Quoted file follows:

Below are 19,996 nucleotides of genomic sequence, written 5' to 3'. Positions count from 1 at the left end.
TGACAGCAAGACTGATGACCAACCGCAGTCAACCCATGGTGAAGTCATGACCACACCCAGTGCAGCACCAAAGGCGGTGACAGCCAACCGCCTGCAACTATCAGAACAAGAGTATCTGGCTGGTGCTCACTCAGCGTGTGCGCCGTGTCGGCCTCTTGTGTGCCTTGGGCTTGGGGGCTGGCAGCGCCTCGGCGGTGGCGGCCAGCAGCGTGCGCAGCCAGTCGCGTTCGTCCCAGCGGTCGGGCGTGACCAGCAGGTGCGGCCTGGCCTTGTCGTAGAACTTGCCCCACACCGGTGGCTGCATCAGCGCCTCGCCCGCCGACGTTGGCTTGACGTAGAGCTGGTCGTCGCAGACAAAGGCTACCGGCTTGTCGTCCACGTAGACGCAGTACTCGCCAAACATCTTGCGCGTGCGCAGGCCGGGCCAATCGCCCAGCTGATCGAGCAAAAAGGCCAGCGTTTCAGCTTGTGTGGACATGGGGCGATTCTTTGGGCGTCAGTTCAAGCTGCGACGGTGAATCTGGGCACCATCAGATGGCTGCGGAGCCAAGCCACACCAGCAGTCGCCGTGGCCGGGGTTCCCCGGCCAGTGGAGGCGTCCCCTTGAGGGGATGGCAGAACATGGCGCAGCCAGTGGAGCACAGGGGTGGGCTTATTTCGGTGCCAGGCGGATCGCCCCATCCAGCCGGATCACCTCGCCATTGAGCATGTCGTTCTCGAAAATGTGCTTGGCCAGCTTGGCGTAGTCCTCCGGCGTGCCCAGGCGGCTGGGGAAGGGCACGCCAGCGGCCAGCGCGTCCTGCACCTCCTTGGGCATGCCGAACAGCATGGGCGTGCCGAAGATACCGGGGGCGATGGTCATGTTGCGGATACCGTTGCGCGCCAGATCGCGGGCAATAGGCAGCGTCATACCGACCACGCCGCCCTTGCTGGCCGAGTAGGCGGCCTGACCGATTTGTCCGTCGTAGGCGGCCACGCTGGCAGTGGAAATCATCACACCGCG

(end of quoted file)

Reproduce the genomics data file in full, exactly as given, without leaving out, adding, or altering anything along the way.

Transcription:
Below are 19,996 nucleotides of genomic sequence, written 5' to 3'. Positions count from 1 at the left end.
TGACAGCAAGACTGATGACCAACCGCAGTCAACCCATGGTGAAGTCATGACCACACCCAGTGCAGCACCAAAGGCGGTGACAGCCAACCGCCTGCAACTATCAGAACAAGAGTATCTGGCTGGTGCTCACTCAGCGTGTGCGCCGTGTCGGCCTCTTGTGTGCCTTGGGCTTGGGGGCTGGCAGCGCCTCGGCGGTGGCGGCCAGCAGCGTGCGCAGCCAGTCGCGTTCGTCCCAGCGGTCGGGCGTGACCAGCAGGTGCGGCCTGGCCTTGTCGTAGAACTTGCCCCACACCGGTGGCTGCATCAGCGCCTCGCCCGCCGACGTTGGCTTGACGTAGAGCTGGTCGTCGCAGACAAAGGCTACCGGCTTGTCGTCCACGTAGACGCAGTACTCGCCAAACATCTTGCGCGTGCGCAGGCCGGGCCAATCGCCCAGCTGATCGAGCAAAAAGGCCAGCGTTTCAGCTTGTGTGGACATGGGGCGATTCTTTGGGCGTCAGTTCAAGCTGCGACGGTGAATCTGGGCACCATCAGATGGCTGCGGAGCCAAGCCACACCAGCAGTCGCCGTGGCCGGGGTTCCCCGGCCAGTGGAGGCGTCCCCTTGAGGGGATGGCAGAACATGGCGCAGCCAGTGGAGCACAGGGGTGGGCTTATTTCGGTGCCAGGCGGATCGCCCCATCCAGCCGGATCACCTCGCCATTGAGCATGTCGTTCTCGAAAATGTGCTTGGCCAGCTTGGCGTAGTCCTCCGGCGTGCCCAGGCGGCTGGGGAAGGGCACGCCAGCGGCCAGCGCGTCCTGCACCTCCTTGGGCATGCCGAACAGCATGGGCGTGCCGAAGATACCGGGGGCGATGGTCATGTTGCGGATACCGTTGCGCGCCAGATCGCGGGCAATAGGCAGCGTCATACCGACCACGCCGCCCTTGCTGGCCGAGTAGGCGGCCTGACCGATTTGTCCGTCGTAGGCGGCCACGCTGGCAGTGGAAATCATCACACCGCG